FCA Settlement Plan to Let Knapp Keep $2-Million Payment
Charles W. Knapp, former head of Financial Corp. of America, will get to keep his controversial $2-million severance payment under a proposed settlement to end litigation against the now-bankrupt savings and loan holding company.
Knapp received the severance pay after federal thrift regulators ousted him as FCA chairman and chief executive in 1984 in the midst of a deposit run. He received the payment from FCA’s board in return for his agreement to resign, but FCA later sued to recover the money on the grounds that it was grossly excessive.
The proposal to drop the claim against Knapp was part of a settlement agreement disclosed Monday in which FCA will receive $51.9 million from Arthur Andersen & Co., the Federal Savings & Loan Insurance Corp. and International Insurance Co. The money will be used toward settling suits and claims filed by FCA’s former stockholders, bondholders and creditors.
Arthur Andersen is FCA’s former auditor while International Insurance provided the liability insurance policy for the company’s former officers and directors. The FSLIC got involved in litigation settlement talks after it placed FCA’s operating subsidiary, American Savings, into receivership last September.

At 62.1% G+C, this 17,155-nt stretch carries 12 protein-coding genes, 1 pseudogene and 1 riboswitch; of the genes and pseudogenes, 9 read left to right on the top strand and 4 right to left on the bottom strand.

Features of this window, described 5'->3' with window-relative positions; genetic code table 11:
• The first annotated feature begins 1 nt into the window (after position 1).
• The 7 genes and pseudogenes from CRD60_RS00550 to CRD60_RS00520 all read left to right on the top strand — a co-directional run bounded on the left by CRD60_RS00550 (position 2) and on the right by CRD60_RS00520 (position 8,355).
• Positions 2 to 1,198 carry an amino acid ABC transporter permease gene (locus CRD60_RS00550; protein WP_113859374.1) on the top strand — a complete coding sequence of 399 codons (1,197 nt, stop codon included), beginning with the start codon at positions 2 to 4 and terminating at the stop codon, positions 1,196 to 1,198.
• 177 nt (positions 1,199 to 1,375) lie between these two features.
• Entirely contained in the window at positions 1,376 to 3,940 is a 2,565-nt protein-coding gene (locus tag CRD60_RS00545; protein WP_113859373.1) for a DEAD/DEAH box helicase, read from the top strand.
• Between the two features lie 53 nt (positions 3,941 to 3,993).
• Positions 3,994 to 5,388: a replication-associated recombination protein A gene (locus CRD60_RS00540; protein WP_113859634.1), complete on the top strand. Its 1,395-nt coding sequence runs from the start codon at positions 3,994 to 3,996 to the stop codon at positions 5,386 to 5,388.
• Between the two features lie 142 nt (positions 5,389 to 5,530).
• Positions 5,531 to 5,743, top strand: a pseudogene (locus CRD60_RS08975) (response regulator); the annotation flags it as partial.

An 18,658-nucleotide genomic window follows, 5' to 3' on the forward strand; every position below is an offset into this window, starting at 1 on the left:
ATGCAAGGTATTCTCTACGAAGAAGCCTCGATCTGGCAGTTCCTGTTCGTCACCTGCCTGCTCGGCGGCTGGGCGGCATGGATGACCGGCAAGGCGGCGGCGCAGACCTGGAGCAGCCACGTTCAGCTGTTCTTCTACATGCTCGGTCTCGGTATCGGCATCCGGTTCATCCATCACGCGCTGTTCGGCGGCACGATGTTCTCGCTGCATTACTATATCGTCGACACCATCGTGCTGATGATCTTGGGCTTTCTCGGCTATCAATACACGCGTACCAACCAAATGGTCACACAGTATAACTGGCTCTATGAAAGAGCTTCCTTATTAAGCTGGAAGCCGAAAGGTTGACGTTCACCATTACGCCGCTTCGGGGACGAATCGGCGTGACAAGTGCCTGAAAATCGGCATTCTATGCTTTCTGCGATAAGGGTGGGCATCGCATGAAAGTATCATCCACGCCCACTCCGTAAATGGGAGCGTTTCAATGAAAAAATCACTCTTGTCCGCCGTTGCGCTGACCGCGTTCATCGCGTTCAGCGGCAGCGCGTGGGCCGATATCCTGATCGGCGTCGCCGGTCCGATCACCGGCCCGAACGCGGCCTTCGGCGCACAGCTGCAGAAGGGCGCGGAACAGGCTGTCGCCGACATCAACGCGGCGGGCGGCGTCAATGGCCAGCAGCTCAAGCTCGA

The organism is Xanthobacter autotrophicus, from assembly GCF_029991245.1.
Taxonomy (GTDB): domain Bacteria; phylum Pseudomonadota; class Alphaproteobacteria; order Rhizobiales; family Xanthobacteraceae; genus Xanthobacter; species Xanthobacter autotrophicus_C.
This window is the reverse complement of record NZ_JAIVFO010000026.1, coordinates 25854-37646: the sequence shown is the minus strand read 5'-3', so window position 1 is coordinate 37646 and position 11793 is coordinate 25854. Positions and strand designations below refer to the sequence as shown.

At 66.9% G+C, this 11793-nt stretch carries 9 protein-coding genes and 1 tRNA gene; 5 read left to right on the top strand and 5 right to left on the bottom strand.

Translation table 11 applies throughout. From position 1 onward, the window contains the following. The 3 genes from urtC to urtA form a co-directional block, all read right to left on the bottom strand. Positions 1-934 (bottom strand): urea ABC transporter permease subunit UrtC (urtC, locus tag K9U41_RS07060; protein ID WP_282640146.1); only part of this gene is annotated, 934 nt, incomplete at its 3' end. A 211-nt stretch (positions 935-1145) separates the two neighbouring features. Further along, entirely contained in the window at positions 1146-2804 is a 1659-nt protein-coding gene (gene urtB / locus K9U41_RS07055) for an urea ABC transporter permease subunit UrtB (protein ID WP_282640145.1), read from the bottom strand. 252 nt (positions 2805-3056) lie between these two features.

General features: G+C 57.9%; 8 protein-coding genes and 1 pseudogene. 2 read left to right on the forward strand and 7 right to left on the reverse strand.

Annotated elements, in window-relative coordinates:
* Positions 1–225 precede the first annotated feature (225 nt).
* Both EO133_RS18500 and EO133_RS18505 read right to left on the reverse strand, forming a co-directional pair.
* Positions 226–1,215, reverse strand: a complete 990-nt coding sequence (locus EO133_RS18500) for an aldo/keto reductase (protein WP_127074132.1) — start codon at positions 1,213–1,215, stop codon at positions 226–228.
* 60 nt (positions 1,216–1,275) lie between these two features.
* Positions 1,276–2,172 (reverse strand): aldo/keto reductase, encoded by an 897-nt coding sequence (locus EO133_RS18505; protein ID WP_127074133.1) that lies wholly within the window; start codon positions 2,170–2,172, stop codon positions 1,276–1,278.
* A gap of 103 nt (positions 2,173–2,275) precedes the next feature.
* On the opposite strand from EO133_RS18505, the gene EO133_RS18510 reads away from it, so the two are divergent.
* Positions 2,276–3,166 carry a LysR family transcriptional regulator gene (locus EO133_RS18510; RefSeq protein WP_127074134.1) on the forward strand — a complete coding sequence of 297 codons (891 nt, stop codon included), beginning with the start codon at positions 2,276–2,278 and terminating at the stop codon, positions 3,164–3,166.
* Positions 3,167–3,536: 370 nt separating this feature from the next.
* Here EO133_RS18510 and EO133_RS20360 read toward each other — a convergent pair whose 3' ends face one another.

FCA is now being liquidated by bankruptcy trustee David A. Gill. He filed the settlement in bankruptcy court in Santa Ana, where FCA is seeking to liquidate under Chapter 7 of the U.S. Bankruptcy Code. The proposed settlement now must be approved by the bankruptcy court and federal court in Los Angeles, where several shareholder lawsuits are pending.
The claim against Knapp, now an investment banker in Los Angeles, will be handled by International Insurance, said Richard K. Diamond, Gill’s attorney.
Unit Sold to Bass
Knapp’s attorney, Arthur N. Greenberg, confirmed the agreement, saying Knapp won’t pay anything to settle the suit.
Until a few years ago FCA was the nation’s largest savings and loan company, with assets of more than $32 billion, but began a tailspin five years ago because of heavy losses on real estate development loans. American Savings was sold last December to Texas investor Robert M. Bass.
Much of the litigation involving FCA was filed by angry shareholders who saw their investments virtually wiped out by the receivership. Among their charges were that FCA’s management improperly speculated in the company’s stock and paid improper bonuses to directors and officers to meet margin calls on FCA stock, according to the settlement papers filed Monday.